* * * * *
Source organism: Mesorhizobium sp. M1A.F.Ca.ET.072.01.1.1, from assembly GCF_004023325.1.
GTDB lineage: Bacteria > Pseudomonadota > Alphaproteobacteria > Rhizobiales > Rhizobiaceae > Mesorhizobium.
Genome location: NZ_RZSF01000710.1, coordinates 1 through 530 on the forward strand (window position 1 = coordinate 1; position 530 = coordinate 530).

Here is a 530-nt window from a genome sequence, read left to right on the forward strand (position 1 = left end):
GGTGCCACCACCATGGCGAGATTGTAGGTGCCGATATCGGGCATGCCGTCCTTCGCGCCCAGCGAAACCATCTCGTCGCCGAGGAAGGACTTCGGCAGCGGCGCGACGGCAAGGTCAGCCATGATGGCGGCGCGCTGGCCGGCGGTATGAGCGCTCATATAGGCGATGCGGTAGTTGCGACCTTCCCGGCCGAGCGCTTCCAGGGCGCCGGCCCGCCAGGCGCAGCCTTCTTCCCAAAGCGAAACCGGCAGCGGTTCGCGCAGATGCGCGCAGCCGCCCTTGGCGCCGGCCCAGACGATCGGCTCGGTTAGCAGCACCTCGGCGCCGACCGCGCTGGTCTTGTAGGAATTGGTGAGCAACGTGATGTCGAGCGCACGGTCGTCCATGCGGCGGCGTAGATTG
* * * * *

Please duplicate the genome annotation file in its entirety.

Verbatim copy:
Source organism: Mesorhizobium sp. M1A.F.Ca.ET.072.01.1.1, from assembly GCF_004023325.1.
GTDB lineage: Bacteria > Pseudomonadota > Alphaproteobacteria > Rhizobiales > Rhizobiaceae > Mesorhizobium.
Genome location: NZ_RZSF01000710.1, coordinates 1 through 530 on the forward strand (window position 1 = coordinate 1; position 530 = coordinate 530).

Here is a 530-nt window from a genome sequence, read left to right on the forward strand (position 1 = left end):
GGTGCCACCACCATGGCGAGATTGTAGGTGCCGATATCGGGCATGCCGTCCTTCGCGCCCAGCGAAACCATCTCGTCGCCGAGGAAGGACTTCGGCAGCGGCGCGACGGCAAGGTCAGCCATGATGGCGGCGCGCTGGCCGGCGGTATGAGCGCTCATATAGGCGATGCGGTAGTTGCGACCTTCCCGGCCGAGCGCTTCCAGGGCGCCGGCCCGCCAGGCGCAGCCTTCTTCCCAAAGCGAAACCGGCAGCGGTTCGCGCAGATGCGCGCAGCCGCCCTTGGCGCCGGCCCAGACGATCGGCTCGGTTAGCAGCACCTCGGCGCCGACCGCGCTGGTCTTGTAGGAATTGGTGAGCAACGTGATGTCGAGCGCACGGTCGTCCATGCGGCGGCGTAGATTG